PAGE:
Definition and applications
Mediation is a process that allows you, with the help of a third party, to find a solution to the problem you have with a merchant. It can take place before you file your claim with the Small Claims Court, as is the case using the PARLe online platform, or after you file your claim.
With mediation, you can decide the outcome of your dispute, rather than having a decision imposed on you by a judge.
Here are some examples of situations in which it is appropriate to use mediation:
- You have a problem following the purchase of a good and you want to have the legal warranty honored;
- You have received a good that does not conform to the contract;
- You experience a delay in the delivery of your good.
To get the most out of this process, it is important that you be well equipped.
Here are some tips to help you prepare for a mediation session:
- Find out what your rights are in relation to the problem you are experiencing. You can do this by calling the Office de la protection du consommateur, a consumer association, a community justice center, or a lawyer who specializes in this area. If you feel up to it, why not consult court decisions dealing with problems similar to yours for inspiration? Is your problem related to a legal warranty? The Office de la protection du consommateur website is full of summaries of judgments that may be of interest to you.
- Listen to what the merchant is proposing. This will allow you to know the different possibilities of settlement.
- Know that you will need to explain your problem as you experienced it. To do this, express yourself in a respectful manner. It is okay to say how you feel; expressing emotions is not prohibited in mediation.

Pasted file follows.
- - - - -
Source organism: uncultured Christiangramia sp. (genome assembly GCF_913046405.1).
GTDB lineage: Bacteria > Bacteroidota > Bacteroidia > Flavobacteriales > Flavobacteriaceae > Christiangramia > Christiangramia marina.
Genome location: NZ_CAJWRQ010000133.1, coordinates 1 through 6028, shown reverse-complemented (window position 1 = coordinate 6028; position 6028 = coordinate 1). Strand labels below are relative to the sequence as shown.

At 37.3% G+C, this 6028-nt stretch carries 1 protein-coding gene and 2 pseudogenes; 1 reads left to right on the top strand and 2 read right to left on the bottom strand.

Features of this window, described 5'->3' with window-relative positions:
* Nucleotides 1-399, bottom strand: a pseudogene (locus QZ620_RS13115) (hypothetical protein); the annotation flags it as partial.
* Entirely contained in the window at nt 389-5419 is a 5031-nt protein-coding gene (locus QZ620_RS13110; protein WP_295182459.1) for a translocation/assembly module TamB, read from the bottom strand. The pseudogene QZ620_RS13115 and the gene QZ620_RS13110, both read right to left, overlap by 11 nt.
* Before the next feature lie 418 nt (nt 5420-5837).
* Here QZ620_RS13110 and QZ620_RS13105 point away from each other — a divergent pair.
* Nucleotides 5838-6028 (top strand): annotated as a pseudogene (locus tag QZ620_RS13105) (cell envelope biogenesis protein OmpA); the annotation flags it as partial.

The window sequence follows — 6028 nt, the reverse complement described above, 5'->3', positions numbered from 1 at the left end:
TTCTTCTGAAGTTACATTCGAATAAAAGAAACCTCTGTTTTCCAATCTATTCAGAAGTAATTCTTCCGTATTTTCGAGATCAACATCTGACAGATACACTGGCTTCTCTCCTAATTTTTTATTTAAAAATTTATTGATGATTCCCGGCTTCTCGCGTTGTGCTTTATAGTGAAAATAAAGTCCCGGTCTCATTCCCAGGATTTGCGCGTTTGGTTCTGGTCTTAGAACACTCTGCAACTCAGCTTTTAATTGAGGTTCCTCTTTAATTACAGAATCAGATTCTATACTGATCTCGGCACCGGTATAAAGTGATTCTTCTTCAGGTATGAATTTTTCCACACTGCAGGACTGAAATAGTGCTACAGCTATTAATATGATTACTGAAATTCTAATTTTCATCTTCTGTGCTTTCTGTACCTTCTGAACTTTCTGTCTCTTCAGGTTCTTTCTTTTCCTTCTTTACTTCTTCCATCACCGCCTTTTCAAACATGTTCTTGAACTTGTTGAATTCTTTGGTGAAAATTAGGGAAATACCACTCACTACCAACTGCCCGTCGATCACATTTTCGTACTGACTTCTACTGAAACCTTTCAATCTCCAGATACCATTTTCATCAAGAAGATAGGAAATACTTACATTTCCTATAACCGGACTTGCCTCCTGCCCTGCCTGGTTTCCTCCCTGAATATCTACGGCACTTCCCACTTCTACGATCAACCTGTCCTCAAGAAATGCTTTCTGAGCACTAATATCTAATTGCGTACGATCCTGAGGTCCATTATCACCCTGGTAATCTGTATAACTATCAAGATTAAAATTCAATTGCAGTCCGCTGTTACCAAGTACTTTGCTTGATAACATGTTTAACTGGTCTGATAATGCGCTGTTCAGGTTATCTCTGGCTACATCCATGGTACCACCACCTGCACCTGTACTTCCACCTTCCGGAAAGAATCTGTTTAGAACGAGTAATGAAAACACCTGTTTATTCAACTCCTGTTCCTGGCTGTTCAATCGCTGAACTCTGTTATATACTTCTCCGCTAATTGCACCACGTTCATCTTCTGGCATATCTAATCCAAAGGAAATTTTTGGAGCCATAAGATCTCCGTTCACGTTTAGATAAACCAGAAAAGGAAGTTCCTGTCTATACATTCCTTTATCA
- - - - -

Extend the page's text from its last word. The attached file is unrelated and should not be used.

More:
- Ask yourself what you want to get out of the mediation, such as having a device repaired, exchanged for another, compensation or simply an apology.
- Identify your needs and interests. Mediation allows us to find solutions that are adapted to each individual. Not happy with what was decided in another case? Consider different solutions and do not hesitate to express your expectations clearly.
- Identify what would be the best solution in your case and what would be the worst (you never know what the other party might propose). This will allow you to know what your limits are.
- If you have noticed a practice that has bothered you or if the treatment of customer service has left something to be desired, don’t hesitate to mention it. This will allow the merchant to become aware of the various flaws that exist in their business and perhaps correct them.
Mediation is a simple and informal process. However, if you are still apprehensive after reading these tips for preparation, ask the mediator to explain how the mediation session will be conducted.
Where to start?
Before filing a claim :
It is possible to take advantage of a free mediation service, online on the PARLe platform, if negotiation with the merchant has not produced a result. To do so, you must contact the Office de la protection du consommateur, which will verify whether you meet the conditions of use of the platform, particularly if the problem is of a civil nature and if the problem involves a merchant participating in the project.
After filing a claim in court:
Following the filing of your legal claim with the small claims court, it is possible to benefit from a free mediation, up to a maximum of 3 hours. This mediation can take place both before and during the hearing of the case. Currently, a pilot project allows a representative from a community justice center to contact you, after you have filed your claim with the court, to offer you a free pre-mediation session. This session serves to explain what mediation is all about (the process, the role of the mediator, etc.). If both parties involved in the dispute agree, the file is then referred to a mediator. If a mediation agreement is reached, this ends the dispute. If the mediation ends without an agreement, the case will be decided by a judge. So you have nothing to lose by trying!